“The Fighter” hits hard with knockout performances
Great boxing movies seem to periodically re-emerge despite the sport’s decline into near irrelevancy, even among its most loyal enthusiasts. Though “The Fighter” has little in common with “Rocky,” or even “Million Dollar Baby,” it certainly should be a contender come awards season.
Like most memorable sports-based films it’s less about the sport and more about the struggle of its athletes, and “The Fighter,” based on the early career of welterweight Micky Ward (Mark Wahlberg) pulls no punches in its gritty, profane, often ugly and at times humorous study of one boxer’s determination to succeed despite those around him.
A product of poverty-ravaged Lowell, Mass., Micky has the heart of a champion but as the film opens has lost three fights in a row. In his corner, both literally and figuratively, are his chain-smoking, acerbic mother Alice (a terrifyingly good Melissa Leo), her-count ’em, SEVEN-wild-haired, foul-mouthed sisters (like a Greek Chorus stuck in a bad 80s metal band video), his congenial father (Jack McGee) and his self-destructive, crackhead, once-gifted boxer and half brother Dicky (Christian Bale).
If not for Bale’s harrowing, almost scary performance “The Fighter” might have slipped into just an average film. But the story, with help from the real families involved and Executive Producer Wahlberg’s persistence, takes on a whole different level of realism with Bale, pathetically gaunt yet heroically charismatic, nailing Dicky’s double-edged nature. He’s the guy most likely to help, and also derail his brother’s quest for greatness.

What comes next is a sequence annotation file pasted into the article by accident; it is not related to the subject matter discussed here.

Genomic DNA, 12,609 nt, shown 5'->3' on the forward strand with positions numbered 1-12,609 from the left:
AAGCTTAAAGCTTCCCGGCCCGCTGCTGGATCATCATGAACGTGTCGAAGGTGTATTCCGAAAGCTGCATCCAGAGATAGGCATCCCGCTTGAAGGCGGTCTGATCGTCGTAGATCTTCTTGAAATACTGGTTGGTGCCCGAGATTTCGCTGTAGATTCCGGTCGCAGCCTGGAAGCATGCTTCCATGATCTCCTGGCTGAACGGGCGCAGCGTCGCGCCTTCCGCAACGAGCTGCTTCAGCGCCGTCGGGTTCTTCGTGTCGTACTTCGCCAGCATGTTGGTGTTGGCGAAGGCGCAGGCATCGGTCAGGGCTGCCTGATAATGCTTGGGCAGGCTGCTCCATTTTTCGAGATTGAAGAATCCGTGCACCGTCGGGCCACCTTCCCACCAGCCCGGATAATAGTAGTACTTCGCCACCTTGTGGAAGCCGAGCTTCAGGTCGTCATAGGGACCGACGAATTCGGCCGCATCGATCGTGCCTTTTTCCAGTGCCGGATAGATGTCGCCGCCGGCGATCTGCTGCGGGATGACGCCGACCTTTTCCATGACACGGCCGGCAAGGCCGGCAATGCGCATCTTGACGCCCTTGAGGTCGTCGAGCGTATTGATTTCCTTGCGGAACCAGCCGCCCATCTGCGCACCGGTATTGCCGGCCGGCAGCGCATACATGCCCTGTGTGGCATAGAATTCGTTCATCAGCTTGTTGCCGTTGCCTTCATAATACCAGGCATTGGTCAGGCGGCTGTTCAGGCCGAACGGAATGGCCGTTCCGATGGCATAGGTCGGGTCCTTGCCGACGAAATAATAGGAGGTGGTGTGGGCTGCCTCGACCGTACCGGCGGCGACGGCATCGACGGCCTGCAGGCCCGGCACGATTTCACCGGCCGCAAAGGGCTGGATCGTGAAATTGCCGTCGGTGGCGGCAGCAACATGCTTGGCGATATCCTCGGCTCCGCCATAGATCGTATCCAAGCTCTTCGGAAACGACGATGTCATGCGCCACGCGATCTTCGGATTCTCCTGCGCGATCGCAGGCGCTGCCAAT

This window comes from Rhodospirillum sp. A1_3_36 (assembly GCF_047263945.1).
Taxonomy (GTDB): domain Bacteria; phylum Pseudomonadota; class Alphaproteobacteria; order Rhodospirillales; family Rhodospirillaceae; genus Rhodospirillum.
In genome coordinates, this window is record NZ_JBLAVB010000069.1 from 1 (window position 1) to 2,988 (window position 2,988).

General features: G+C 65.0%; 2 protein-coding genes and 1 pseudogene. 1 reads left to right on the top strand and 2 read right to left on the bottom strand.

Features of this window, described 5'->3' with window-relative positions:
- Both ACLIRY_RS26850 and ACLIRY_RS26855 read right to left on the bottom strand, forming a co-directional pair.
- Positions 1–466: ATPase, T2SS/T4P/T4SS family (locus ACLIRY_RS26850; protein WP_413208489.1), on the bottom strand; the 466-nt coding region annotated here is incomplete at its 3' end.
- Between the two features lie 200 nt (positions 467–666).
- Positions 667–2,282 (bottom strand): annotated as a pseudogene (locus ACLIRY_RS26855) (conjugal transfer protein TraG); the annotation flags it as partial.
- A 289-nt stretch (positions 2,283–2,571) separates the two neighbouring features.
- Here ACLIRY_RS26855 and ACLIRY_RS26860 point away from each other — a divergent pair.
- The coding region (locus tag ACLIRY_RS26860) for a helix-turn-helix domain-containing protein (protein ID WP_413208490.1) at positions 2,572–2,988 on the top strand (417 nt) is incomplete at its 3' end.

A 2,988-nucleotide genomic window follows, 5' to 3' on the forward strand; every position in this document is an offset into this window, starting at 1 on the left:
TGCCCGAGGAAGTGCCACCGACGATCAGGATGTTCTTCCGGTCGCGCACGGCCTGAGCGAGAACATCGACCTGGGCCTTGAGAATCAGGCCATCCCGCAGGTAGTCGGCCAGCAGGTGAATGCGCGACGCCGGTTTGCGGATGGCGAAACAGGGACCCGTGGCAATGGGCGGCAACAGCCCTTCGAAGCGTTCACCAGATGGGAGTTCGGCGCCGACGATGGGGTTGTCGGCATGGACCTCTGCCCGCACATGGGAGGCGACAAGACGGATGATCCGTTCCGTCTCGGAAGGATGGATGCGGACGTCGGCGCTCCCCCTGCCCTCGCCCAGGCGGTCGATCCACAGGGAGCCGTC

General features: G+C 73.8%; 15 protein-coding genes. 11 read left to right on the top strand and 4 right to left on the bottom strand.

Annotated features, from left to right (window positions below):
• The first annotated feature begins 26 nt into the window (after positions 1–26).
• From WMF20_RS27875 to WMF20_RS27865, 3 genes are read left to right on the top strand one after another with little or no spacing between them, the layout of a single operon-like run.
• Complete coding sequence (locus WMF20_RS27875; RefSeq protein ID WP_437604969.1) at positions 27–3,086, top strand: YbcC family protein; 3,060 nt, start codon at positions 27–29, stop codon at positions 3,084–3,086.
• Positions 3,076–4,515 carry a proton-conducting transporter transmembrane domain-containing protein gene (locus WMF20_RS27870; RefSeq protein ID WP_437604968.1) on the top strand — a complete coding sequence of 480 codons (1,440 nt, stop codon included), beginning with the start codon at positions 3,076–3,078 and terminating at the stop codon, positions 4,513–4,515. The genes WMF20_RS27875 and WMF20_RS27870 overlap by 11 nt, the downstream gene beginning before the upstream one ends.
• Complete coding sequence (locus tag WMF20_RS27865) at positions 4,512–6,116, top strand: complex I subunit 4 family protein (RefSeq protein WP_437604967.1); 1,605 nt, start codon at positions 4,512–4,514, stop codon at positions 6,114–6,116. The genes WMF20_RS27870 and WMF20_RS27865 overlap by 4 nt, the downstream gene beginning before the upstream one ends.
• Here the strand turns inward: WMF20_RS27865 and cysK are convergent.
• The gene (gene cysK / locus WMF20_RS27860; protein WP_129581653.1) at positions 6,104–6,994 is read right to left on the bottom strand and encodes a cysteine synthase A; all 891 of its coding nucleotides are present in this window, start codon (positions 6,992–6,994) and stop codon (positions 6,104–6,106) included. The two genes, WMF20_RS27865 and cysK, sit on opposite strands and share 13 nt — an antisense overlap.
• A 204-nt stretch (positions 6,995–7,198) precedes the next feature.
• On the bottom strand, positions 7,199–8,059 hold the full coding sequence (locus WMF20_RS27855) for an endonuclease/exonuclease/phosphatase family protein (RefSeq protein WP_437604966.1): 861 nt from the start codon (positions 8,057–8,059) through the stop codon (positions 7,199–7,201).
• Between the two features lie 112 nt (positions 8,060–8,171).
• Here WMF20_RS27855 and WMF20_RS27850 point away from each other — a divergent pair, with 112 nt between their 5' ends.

Wahlberg plays his character with poignant restraint; it is one of his best performances. So while he may be the central character, the storm around him, his ability to balance his affection for those involved (which includes girlfriend, barmaid Amy Adams in a terrific against-type role), and the palpable family dysfunction on display serve as the film’s primary dynamic.
The fight scenes are well shot but secondary, and certainly the rough nature of the language and environs don’t make this your average feel-good movie. But the performances, especially Bale’s, feel a like a body shot to the senses and make “The Fighter” a breed apart in the boxing film genre and one of this year’s most intense and memorable movies.
Rated R for language throughout, drug content, some violence, and sexuality.